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Lions Roar : Nov 2007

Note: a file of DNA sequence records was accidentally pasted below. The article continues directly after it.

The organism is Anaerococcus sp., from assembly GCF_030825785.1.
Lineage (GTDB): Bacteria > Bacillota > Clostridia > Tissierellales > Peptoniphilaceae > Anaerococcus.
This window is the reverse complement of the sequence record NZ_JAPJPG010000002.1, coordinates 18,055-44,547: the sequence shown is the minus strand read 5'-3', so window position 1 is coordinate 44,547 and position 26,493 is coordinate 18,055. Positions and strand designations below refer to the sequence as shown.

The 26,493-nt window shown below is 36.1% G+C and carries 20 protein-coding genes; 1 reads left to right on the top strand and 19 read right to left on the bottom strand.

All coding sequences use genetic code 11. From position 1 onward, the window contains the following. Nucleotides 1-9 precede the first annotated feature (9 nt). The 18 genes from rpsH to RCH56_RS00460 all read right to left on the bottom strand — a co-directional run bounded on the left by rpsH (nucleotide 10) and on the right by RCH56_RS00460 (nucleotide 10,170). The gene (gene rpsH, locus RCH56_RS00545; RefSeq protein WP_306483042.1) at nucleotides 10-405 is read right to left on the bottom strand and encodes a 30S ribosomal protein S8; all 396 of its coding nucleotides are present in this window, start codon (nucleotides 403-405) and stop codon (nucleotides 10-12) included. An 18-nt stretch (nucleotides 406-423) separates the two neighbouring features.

SHAMBHALA SUN NOVEMBER 2007 67 arise and pass away, we begin to see their essentially empty na- ture. They arise as little energy bubbles in the mind, rather than as reified expressions of a self. Just as there was no all-powerful wizard behind the curtain in The Wizard of Oz, the only power our thoughts have is the power we give them. All thoughts come and go. We can learn to be mindful of them and not be carried away by the wanderings of our mind. With mindfulness, we can exercise wise discern- ment: “Yes, I will act on this one; no, I’ll let that one go.” WORKING WITH EMOTIONS In the same way, we can train ourselves to be mindful of emotions, those powerful energies that sweep over our bodies and minds like great breaking waves. We experience such a wide range of emotions, sometimes within quite a short period of time: anger, excitement, sadness, grief, love, joy, compassion, jealousy, de- light, interest, boredom. There are beautiful emotions and dif- ficult ones—and for the most part, we are caught up in their intensity and the stories that give rise to them. We easily become lost in our own melodramas. It’s illuminat- ing to drop down a level and look at the energy of the emotion it- self. What is sadness? What is anger? Seeing more deeply requires looking not at the emotion’s “story,” but at how the emotion man- ifests in our minds and bodies. It means taking an active interest in discovering the very nature of emotion. The America monk Ajahn Sumedho expressed this kind of interest and investigation very well. He suggested that in a mo- ment of anger or happiness, we simply notice: “Anger is like this,” “Happiness is like that.” Approaching our emotional life in this way is quite different than drowning in the intensity of feel- ings or being caught on the rollercoaster of our ever-changing moods. To do this takes mindfulness, attention, and concentra- tion. We need to take care, though, not to misunderstand this practice and end up suppressing emotions or pushing them aside. The meditative process is one of complete openness to feelings. From the meditative perspective, the question is, “How am I relating to this emotion?” Am I completely identified with it or is the mind spacious enough to feel the grief, the rage, the joy, the love without being overwhelmed? NOV 64-69.indd 67 NOV 64-69.indd 67 8/29/07 2:19:45 PM 8/29/07 2:19:45 PM